Socam Development, an affiliate of Shui On Land cut prices by 30 percent at a housing project in central Chengdu last week as the troubled real estate company struggles against slumping sales and falling prices.
According to local media reports, Socam sold new apartments in the project along the north section of the second ring road in central Chengdu’s Jinniu district for as low as RMB 7600 per square metre – out-discounting other developers in the area to boost sales. As recently as December the developer – which belongs to the Shui On Group and is chaired by Shui On founder Vincent Lo – had been selling units in the same project for RMB 10,656 per square metre.
Average home prices in Chengdu slid to RMB 8096 per square metre last month, according to a private survey, a drop of 0.01 percent, and the third straight month of declining prices in the capital of Sichuan province.
The sales promotion, which included discounts on mortgages and a 2.5 percent discount for buying on the opening day of sales, helped Socam to sell off nearly all of the 400 units that it put on sale on September 10th, bringing in an estimated RMB 3 billion in contracted sales for the cash-strapped developer.
Competition Driving Price Cuts in Chengdu
The subsidiary of Vincent Lo’s Shui On Group was able to bring in a reported 1000 buyers to its Chengdu sales office by undercutting neighboring projects on price.
During last week’s mid-autumn festival holiday, nearly 20 residential projects cut prices in Chengdu, including developments by major names such as Shimao, Evergrande and China Resources Land. However, the price of units in Socam’s project was said to be a new low for the area.
Socam’s willingness to offer discounts is driven partly by the realities of supply in Chengdu, where the quantity of new housing being brought onto the market is surging, while demand remains tepid. Last week the amount of new housing introduced into the market rose by 167 percent in the southwestern Chinese city to 926,600 square metres, according to data from E-House.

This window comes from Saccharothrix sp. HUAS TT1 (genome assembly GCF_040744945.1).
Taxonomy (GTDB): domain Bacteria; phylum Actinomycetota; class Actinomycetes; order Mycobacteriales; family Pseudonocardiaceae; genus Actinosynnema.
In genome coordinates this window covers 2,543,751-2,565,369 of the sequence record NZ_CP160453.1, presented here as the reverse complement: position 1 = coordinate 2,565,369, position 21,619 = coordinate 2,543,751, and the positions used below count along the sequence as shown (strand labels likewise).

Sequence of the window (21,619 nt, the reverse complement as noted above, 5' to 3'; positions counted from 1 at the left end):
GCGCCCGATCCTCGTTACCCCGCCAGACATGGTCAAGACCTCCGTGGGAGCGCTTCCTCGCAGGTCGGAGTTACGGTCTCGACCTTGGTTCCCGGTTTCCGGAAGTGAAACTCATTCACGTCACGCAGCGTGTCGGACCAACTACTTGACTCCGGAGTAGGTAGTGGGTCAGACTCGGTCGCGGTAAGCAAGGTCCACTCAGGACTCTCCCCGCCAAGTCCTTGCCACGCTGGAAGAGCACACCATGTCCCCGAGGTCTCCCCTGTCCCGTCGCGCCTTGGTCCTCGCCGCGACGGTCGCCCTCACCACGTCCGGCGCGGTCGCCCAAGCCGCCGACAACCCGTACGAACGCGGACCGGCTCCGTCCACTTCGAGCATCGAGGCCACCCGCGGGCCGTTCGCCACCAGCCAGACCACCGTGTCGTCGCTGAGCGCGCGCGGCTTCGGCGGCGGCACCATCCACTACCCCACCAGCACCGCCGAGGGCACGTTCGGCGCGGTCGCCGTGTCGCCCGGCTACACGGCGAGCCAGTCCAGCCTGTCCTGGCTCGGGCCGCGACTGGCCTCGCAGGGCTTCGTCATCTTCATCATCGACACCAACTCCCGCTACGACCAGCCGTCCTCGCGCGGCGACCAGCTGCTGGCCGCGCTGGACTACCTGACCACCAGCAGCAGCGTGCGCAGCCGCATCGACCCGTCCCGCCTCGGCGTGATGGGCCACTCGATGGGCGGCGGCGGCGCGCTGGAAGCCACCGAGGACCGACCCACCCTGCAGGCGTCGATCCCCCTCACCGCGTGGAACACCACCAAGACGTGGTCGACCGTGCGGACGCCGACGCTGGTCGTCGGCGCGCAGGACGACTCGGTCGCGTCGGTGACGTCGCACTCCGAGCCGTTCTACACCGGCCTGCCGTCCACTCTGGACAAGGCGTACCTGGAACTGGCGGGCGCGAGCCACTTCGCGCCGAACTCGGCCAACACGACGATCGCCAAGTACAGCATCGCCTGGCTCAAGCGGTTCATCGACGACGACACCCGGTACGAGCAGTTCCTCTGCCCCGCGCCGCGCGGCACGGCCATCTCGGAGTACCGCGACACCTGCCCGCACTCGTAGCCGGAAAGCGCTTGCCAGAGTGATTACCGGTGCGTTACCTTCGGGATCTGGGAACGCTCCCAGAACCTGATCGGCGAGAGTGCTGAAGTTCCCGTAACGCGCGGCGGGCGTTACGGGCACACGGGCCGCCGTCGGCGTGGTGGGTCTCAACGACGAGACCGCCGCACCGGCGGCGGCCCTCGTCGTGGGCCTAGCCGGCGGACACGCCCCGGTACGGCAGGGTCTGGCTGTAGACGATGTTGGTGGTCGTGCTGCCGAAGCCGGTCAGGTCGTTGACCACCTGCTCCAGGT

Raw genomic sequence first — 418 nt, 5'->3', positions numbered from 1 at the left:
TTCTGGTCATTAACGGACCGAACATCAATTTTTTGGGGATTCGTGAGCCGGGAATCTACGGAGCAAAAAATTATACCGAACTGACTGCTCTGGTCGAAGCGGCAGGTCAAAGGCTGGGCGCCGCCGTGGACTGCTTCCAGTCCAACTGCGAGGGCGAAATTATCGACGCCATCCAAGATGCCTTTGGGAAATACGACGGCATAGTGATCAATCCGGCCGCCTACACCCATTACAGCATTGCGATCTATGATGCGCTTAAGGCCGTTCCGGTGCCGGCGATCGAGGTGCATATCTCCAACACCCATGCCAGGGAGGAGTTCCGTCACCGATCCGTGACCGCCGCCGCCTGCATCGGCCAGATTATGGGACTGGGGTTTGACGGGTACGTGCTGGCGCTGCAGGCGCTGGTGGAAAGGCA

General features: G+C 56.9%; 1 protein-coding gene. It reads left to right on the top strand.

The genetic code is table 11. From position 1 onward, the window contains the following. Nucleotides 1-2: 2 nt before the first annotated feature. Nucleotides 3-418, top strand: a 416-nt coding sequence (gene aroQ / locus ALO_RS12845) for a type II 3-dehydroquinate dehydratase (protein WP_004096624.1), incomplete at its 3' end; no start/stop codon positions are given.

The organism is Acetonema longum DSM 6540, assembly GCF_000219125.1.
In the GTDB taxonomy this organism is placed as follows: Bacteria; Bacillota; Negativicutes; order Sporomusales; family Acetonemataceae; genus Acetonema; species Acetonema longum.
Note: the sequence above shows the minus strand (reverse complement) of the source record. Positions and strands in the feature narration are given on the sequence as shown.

The rise in supply is part of a nationwide movement to bring properties onto the market, after many developers held back projects during the early part of the year in the hopes that prices might improve in the second half of 2014. Now, despite a third consecutive month of falling home prices nationwide, the amount of new supply release in China’s ten largest cities grew 16 percent last week to 3.18 million square metres, according to E-House.
Shui On Desperate to Improve Balance Sheet
While many developers are facing unattractive conditions in China, the Shui On Group’s situation is particularly dire.
The real estate development company, which grew rapidly after the success of its iconic Xintiandi project, has been struggling with unexpectedly costly and time-consuming site clearing issues as it struggles to relocate existing residents from some large projects in Shanghai. At the same time, underperforming projects in other parts of the country drove the company’s gearing ratio to 64 percent in June.
To improve its balance sheet, and reassure skeptical investors, Shui On Land sold two hotel projects in Shanghai to Great Eagle Holdings – the real estate company founded by Vincent Lo’s father and managed by his older brother – in late August.
The liquidation of the hotel projects was precipitated by a slowdown in Shui On’s contracted sales, which fell 56 percent in the first half of 2014, compared to the same period last year. In an August 26th announcement to the stock exchange, the company said that its profits for the period from January to June were also down by 24 percent compared to the same period in 2013.
After failing to build support for an IPO of its China Xintiandi subsidiary last year, Shui On raised as much as $750 million by selling off approximately 21 percent of the subsidiary to Brookfield in November.
In December, the Shanghai-based developer continued to raise cash by selling projects in Chongqing, Hangzhou, and Shanghai. Those asset sales also helped to pave the way for the restructuring of the troubled Trophy Property Development Fund, which had been set up by a Shui On affiliate to invest in the company’s projects.
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